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Harvey Weinstein pleads not guilty to two new sexual assault charges in New York; trial delayed to 2020

Harvey Weinstein pleaded not guilty to two new counts of sexual assault in New York City on Monday after prosecutors in Manhattan sought to introduce a new accuser to the case just weeks before the disgraced mogul’s criminal trial was set to begin.

Weinstein’s trial date had been set for Sept. 9. But after prosecutors presented a new indictment containing two new allegations of predatory sexual assault, Manhattan Supreme Court Judge James Burke pushed the trial date back to Jan. 6, 2020.

Earlier this month, Burke blocked prosecutors’ attempt to include an allegation that Weinstein had committed rape in 1993 to the current criminal case, noting that evidence had not been presented to the grand jury that indicted Weinstein on charges of predatory sexual assault and rape last year.

As a result, prosecutors re-presented their case to a grand jury this month, leading to the new indictment. Weinstein was originally facing two counts of predatory sexual assault, one count of a criminal sexual act in the first degree, one count of rape in the first degree and one count of rape in the third degree.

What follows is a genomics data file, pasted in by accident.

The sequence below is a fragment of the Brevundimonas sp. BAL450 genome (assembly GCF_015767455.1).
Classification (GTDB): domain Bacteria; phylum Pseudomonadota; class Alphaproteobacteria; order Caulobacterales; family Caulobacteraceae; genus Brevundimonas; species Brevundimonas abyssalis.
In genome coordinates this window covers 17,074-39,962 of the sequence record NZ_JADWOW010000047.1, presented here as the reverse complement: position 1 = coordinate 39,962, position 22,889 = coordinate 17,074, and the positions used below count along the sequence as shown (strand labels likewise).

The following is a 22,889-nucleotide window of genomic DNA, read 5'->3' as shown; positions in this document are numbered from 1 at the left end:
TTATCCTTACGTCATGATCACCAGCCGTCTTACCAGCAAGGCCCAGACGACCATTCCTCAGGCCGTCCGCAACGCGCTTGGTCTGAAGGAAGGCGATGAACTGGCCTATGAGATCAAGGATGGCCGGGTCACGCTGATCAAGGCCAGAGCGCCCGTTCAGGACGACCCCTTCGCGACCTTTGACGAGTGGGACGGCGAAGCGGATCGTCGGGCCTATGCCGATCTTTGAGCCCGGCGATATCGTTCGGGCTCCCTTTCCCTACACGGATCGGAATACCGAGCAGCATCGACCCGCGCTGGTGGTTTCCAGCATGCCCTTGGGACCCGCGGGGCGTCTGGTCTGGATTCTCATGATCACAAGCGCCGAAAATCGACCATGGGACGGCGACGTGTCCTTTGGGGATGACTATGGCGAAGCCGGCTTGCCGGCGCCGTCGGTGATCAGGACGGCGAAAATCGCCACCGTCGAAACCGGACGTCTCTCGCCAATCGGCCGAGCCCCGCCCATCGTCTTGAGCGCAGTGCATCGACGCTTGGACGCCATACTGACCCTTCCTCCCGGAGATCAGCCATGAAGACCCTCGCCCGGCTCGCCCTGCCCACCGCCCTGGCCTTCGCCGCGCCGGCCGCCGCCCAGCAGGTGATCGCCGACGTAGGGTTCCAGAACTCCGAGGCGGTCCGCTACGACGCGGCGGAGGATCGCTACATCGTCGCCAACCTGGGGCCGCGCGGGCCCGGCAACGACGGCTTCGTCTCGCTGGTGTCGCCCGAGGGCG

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The new allegation was brought by “Sopranos” actress Annabella Sciorra. In court documents made public Monday, prosecutors said that the assault took place in “the winter season spanning 1993-1994″ inside a Gramercy Park apartment.

Last week, Weinstein’s defense attorneys said the last-minute addition by prosecutors highlighted the “desperation” of their case.

“There has been no case in recent memory where a district attorney has gone back to the grand jury on two separate occasions to re-present a case before that body in the hopes of obtaining an indictment that can withstand the scrutiny of a trial jury,” attorneys Donna Rotunno and Arthur Aidala said.

Weinstein has repeatedly insisted he is innocent and pleaded not guilty to existing charges.

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Gloria Allred, who is representing Sciorra, told reporters Monday that she commended her client’s bravery to “take the stand and answer questions under oath.”

“She has been willing to do that and share her truth even though she could anticipate a vigorous cross-examination by the defense,” said Allred, who is also representing another victim in the New York case, whose identity remains unknown.

Weinstein has been accused of sexual assault or misconduct by more than 80 women in New York, California and London.

Earlier this month, it was revealed in court papers that Burke had granted a motion to allow the prosecution to call some of those accusers to testify at trial. Those women include an alleged victim who claims that Weinstein assaulted her at a Beverly Hills hotel in 2013, and women who say that the mogul attacked them in New York in 2004 and 2005, according to filings made public Monday.

Times staff writer Richard Winton contributed to this report.